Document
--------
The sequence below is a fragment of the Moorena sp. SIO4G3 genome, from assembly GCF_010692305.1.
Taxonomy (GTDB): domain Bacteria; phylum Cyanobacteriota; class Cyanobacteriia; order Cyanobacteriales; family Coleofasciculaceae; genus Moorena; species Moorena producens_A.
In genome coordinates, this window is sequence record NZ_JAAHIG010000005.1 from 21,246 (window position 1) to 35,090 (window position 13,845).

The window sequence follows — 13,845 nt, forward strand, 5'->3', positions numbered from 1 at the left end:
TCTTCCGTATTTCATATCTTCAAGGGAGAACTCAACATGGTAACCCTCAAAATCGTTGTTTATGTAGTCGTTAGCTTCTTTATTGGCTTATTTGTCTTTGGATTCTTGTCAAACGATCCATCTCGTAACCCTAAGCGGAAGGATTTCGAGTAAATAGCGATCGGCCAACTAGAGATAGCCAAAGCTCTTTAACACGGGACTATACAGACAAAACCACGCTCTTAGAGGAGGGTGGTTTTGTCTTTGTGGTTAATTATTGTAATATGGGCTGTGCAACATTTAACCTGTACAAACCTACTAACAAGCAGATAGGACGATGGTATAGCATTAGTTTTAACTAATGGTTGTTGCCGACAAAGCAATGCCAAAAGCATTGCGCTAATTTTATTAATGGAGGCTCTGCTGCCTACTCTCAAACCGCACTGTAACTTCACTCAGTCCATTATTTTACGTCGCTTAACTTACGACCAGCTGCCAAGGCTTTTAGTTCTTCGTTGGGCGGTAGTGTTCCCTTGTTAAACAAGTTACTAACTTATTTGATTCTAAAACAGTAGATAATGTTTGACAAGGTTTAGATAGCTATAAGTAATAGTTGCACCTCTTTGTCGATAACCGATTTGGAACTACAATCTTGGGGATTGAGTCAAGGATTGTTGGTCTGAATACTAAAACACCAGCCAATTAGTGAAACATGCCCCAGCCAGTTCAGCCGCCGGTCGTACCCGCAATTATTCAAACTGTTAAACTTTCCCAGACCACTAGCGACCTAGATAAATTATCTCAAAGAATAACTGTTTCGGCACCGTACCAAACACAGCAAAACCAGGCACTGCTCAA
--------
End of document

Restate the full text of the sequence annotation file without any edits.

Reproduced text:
The sequence below is a fragment of the Moorena sp. SIO4G3 genome, from assembly GCF_010692305.1.
Taxonomy (GTDB): domain Bacteria; phylum Cyanobacteriota; class Cyanobacteriia; order Cyanobacteriales; family Coleofasciculaceae; genus Moorena; species Moorena producens_A.
In genome coordinates, this window is sequence record NZ_JAAHIG010000005.1 from 21,246 (window position 1) to 35,090 (window position 13,845).

The window sequence follows — 13,845 nt, forward strand, 5'->3', positions numbered from 1 at the left end:
TCTTCCGTATTTCATATCTTCAAGGGAGAACTCAACATGGTAACCCTCAAAATCGTTGTTTATGTAGTCGTTAGCTTCTTTATTGGCTTATTTGTCTTTGGATTCTTGTCAAACGATCCATCTCGTAACCCTAAGCGGAAGGATTTCGAGTAAATAGCGATCGGCCAACTAGAGATAGCCAAAGCTCTTTAACACGGGACTATACAGACAAAACCACGCTCTTAGAGGAGGGTGGTTTTGTCTTTGTGGTTAATTATTGTAATATGGGCTGTGCAACATTTAACCTGTACAAACCTACTAACAAGCAGATAGGACGATGGTATAGCATTAGTTTTAACTAATGGTTGTTGCCGACAAAGCAATGCCAAAAGCATTGCGCTAATTTTATTAATGGAGGCTCTGCTGCCTACTCTCAAACCGCACTGTAACTTCACTCAGTCCATTATTTTACGTCGCTTAACTTACGACCAGCTGCCAAGGCTTTTAGTTCTTCGTTGGGCGGTAGTGTTCCCTTGTTAAACAAGTTACTAACTTATTTGATTCTAAAACAGTAGATAATGTTTGACAAGGTTTAGATAGCTATAAGTAATAGTTGCACCTCTTTGTCGATAACCGATTTGGAACTACAATCTTGGGGATTGAGTCAAGGATTGTTGGTCTGAATACTAAAACACCAGCCAATTAGTGAAACATGCCCCAGCCAGTTCAGCCGCCGGTCGTACCCGCAATTATTCAAACTGTTAAACTTTCCCAGACCACTAGCGACCTAGATAAATTATCTCAAAGAATAACTGTTTCGGCACCGTACCAAACACAGCAAAACCAGGCACTGCTCAA